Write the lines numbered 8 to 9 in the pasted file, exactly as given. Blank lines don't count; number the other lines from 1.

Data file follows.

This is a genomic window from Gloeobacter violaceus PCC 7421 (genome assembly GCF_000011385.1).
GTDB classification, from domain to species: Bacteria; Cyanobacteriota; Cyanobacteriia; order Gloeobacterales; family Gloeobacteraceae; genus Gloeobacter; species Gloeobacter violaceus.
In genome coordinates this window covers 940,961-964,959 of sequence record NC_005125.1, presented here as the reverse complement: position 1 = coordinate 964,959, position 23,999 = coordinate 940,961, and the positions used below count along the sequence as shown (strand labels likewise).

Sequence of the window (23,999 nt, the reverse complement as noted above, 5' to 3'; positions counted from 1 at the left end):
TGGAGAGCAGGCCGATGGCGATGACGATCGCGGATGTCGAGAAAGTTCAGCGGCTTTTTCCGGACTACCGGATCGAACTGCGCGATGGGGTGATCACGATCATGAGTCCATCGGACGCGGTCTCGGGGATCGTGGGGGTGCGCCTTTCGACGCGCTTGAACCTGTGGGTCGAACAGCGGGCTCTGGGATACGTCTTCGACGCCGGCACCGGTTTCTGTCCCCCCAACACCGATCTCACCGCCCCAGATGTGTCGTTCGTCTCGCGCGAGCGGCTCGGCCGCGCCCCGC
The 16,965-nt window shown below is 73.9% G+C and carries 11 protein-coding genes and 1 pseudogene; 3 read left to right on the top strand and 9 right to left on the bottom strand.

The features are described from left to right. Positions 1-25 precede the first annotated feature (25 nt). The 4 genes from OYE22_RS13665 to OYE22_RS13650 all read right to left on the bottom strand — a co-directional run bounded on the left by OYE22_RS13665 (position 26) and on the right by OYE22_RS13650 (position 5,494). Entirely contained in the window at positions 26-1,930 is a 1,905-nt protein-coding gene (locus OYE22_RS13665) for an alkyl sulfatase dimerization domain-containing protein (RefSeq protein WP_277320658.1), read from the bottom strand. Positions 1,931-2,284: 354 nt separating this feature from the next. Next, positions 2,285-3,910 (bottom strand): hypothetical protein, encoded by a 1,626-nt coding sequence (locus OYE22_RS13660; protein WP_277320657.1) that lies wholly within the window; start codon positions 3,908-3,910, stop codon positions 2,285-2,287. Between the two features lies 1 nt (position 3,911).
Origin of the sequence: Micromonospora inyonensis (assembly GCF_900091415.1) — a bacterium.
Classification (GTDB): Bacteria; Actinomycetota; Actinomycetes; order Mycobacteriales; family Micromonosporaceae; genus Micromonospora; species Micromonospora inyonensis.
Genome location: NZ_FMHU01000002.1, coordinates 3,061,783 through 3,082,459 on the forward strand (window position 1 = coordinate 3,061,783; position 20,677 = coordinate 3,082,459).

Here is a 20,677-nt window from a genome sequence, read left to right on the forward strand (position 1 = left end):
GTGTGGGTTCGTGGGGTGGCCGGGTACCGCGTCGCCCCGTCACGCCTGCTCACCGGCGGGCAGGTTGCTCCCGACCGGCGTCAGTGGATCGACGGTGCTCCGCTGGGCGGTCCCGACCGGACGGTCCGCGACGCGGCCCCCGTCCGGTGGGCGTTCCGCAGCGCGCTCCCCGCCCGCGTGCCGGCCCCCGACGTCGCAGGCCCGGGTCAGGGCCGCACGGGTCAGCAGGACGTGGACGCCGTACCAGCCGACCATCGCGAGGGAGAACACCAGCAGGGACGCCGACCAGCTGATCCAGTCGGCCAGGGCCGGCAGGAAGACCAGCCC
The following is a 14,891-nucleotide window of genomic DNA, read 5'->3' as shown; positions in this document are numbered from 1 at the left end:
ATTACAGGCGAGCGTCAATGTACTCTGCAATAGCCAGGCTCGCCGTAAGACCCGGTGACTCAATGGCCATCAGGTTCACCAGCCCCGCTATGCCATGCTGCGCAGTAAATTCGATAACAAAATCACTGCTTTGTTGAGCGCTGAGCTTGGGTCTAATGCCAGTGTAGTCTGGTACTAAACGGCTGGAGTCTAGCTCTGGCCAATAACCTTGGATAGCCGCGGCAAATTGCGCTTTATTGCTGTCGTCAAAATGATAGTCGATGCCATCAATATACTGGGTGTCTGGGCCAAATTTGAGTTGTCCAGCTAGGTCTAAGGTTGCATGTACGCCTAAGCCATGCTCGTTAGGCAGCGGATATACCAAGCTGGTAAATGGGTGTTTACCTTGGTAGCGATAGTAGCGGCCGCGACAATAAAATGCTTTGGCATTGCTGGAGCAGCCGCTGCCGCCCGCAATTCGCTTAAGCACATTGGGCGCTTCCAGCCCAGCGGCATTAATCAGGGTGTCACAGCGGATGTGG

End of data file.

Origin of the sequence: Micromonospora inyonensis (assembly GCF_900091415.1) — a bacterium.
Classification (GTDB): Bacteria; Actinomycetota; Actinomycetes; order Mycobacteriales; family Micromonosporaceae; genus Micromonospora; species Micromonospora inyonensis.